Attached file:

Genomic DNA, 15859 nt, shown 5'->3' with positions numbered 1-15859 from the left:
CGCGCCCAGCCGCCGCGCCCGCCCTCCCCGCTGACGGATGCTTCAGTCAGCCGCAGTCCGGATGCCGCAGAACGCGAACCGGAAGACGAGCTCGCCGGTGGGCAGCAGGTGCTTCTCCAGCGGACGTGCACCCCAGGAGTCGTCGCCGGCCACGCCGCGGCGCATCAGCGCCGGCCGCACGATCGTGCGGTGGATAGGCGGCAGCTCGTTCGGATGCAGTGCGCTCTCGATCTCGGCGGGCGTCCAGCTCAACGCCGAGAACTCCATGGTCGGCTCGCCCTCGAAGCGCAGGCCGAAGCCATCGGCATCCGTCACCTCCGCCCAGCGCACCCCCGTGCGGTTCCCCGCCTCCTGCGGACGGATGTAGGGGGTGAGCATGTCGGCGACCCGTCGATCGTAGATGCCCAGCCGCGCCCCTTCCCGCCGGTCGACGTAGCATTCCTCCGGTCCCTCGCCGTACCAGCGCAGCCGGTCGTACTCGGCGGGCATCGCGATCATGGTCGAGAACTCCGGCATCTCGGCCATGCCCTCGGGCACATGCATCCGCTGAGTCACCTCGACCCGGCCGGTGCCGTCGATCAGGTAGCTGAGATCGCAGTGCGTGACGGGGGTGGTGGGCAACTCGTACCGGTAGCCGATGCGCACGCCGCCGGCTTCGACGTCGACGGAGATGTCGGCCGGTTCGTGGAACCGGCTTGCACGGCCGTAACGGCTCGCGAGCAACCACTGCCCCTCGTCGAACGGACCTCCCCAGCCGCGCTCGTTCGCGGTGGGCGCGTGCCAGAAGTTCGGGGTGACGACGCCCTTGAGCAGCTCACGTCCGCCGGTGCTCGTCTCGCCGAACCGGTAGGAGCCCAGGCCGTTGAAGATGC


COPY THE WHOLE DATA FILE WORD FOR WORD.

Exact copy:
Genomic DNA, 15859 nt, shown 5'->3' with positions numbered 1-15859 from the left:
CGCGCCCAGCCGCCGCGCCCGCCCTCCCCGCTGACGGATGCTTCAGTCAGCCGCAGTCCGGATGCCGCAGAACGCGAACCGGAAGACGAGCTCGCCGGTGGGCAGCAGGTGCTTCTCCAGCGGACGTGCACCCCAGGAGTCGTCGCCGGCCACGCCGCGGCGCATCAGCGCCGGCCGCACGATCGTGCGGTGGATAGGCGGCAGCTCGTTCGGATGCAGTGCGCTCTCGATCTCGGCGGGCGTCCAGCTCAACGCCGAGAACTCCATGGTCGGCTCGCCCTCGAAGCGCAGGCCGAAGCCATCGGCATCCGTCACCTCCGCCCAGCGCACCCCCGTGCGGTTCCCCGCCTCCTGCGGACGGATGTAGGGGGTGAGCATGTCGGCGACCCGTCGATCGTAGATGCCCAGCCGCGCCCCTTCCCGCCGGTCGACGTAGCATTCCTCCGGTCCCTCGCCGTACCAGCGCAGCCGGTCGTACTCGGCGGGCATCGCGATCATGGTCGAGAACTCCGGCATCTCGGCCATGCCCTCGGGCACATGCATCCGCTGAGTCACCTCGACCCGGCCGGTGCCGTCGATCAGGTAGCTGAGATCGCAGTGCGTGACGGGGGTGGTGGGCAACTCGTACCGGTAGCCGATGCGCACGCCGCCGGCTTCGACGTCGACGGAGATGTCGGCCGGTTCGTGGAACCGGCTTGCACGGCCGTAACGGCTCGCGAGCAACCACTGCCCCTCGTCGAACGGACCTCCCCAGCCGCGCTCGTTCGCGGTGGGCGCGTGCCAGAAGTTCGGGGTGACGACGCCCTTGAGCAGCTCACGTCCGCCGGTGCTCGTCTCGCCGAACCGGTAGGAGCCCAGGCCGTTGAAGATGC